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How to Prepare for Gas Turbine Outage Season

7 Pre-Outage Activities to Reduce Downtime & Increase Efficiency

Gas Turbine Controls Corporation (GTC) and its subsidiaries, GTC Services (USA) and GTC Services Ltd. (UK), present this blog post with

the intention of helping your plant improve its pre-outage contingency planning. By sharing these best practices with you, we hope to assist your plant in minimizing its downtime and getting back on track as swiftly as possible. 

We recommend that your major turbine generator outage planning should begin early—18-24 months prior to commencement. During this period, you should give yourself the opportunity to do the following pre-outage activities:

1. Review all available reports of prior outages

Summarize the issues you notice in the reports. See if you notice any trends or irregularities, such as part replacement or chronic component cracking. Make a contingency plan to address those issues should they arise again. By procuring material in anticipation of potential repairs, you save yourself costly expediting charges and delays for parts that otherwise you’d be waiting on during the outage.

This is especially true if you rely on parts that are difficult to acquire, such as the GE Speedtronic™ Mark III.

2. Perform a thorough pre-outage operational data review

Not only does this give you a useful comparison to determine the success of your post-outage overhaul, but it helps find any abnormalities that should be included into the full scope of your outage. Be sure that you check your startup events, particularly key supervisory instrumentation variables like vibration, bearing temperature, and differential expansion.

While you’re at it, consider a review and risk rating of all applicable unit technical advisories—they may alert you of pending availability issues or recommended parts replacement for your outage.

3. Equip your facility in advance

Take time to carefully consider what construction equipment you need, and be sure you have it ready and available. When you don’t have the right equipment during an outage, you open yourself up to expensive delays, or worse, injuries from workers using the wrong equipment. Don’t just think about the situations you anticipate happening; consider the unexpected turns your outage could take and prepare for those, too.

4. Train your staff before the outage even begins

When an outage is ongoing, training your less-experienced workers puts strain on both your trainer and trainees. By training them in advance, you give your employees time to ask questions and understand potential problems before they occur, making a future crisis far less stressful. When your staff is trained and capable, your entire plant benefits from the increased efficiency of your operations.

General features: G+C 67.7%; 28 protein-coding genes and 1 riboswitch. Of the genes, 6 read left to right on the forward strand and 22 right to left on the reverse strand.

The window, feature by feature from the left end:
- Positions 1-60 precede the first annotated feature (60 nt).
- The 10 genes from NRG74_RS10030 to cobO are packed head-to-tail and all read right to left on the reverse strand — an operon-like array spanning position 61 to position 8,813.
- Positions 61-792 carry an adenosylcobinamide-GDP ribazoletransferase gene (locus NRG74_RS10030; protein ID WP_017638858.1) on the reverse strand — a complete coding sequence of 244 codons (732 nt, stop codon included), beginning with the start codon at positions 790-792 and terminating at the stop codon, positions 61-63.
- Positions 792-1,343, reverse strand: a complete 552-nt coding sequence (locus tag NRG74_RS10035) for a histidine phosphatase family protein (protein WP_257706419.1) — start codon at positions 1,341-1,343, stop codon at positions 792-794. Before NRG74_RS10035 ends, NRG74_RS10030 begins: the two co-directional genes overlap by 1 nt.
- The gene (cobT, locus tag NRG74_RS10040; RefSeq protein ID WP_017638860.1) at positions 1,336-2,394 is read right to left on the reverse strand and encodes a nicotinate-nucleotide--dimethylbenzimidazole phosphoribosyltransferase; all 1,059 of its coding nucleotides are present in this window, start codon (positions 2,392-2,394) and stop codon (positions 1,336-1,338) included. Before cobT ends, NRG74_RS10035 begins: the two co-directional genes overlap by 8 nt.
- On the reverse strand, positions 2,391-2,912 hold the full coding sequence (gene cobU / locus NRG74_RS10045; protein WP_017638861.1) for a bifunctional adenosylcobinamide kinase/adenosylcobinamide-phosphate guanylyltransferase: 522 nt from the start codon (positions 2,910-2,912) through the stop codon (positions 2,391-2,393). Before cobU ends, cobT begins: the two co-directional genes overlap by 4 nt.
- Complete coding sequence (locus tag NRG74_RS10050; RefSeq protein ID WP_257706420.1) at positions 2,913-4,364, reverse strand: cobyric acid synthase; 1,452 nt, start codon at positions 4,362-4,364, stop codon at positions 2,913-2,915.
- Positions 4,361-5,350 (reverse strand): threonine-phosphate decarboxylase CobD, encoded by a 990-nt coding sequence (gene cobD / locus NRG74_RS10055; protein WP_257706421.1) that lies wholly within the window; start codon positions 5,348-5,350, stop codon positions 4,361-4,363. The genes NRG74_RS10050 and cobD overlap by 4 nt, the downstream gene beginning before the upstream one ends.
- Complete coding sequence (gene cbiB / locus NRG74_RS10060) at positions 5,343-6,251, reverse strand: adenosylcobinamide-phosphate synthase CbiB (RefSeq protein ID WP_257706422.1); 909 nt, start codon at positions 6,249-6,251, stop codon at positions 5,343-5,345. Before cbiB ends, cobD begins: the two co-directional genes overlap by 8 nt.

5. Use proper staging & logistics in your project

Good logistics can be the difference between a seven day or a seven-hour project, so ensure your material is on hand and staged properly. Involve any relevant outside contractors in your planning and address specific work areas, drive paths, and safe locations for staging away from energized equipment.

6. Organize a site-specific safety plan

One invaluable advantage of early planning is you have time to create a comprehensive, site-specific safety plan. Talk to the local first responders in your area and inform them of the hazards your work involves, so that if the unthinkable occurs, the medical staff is aware of what to look for.

It’s common for outage work to occur in isolated areas, which means you’ll want to make sure your crew knows where the nearest medical facilities are. Drive them there in advance to get everyone familiar with the location—don’t rely on a recalculating GPS the day of your emergency.

7. Consider the health of your workforce

When you determine the manpower for your project, consider the work hours that are reasonable to expect from your workers. Short-term savings from scheduling 16-hour days a week with a smaller team can translate to long-term costs due to the increased chance of hazards and poor performance.

Healthy, efficient workers are less likely to be injured on the job, and more likely to perform cost-effectively. Plan to rotate your workers and give them time off for every ten days they work. To that end, determine ways to monitor your workers’ health and fatigue during the planned outage. Your team should be hydrated, eating well, and stretching in the morning to keep them working in a safe, time-efficient manner.

If you’d like to learn about how GTC’s services can help you prepare for your next planned outage, contact your regional GTC sales representative or call us at (+1) 914-693-0830.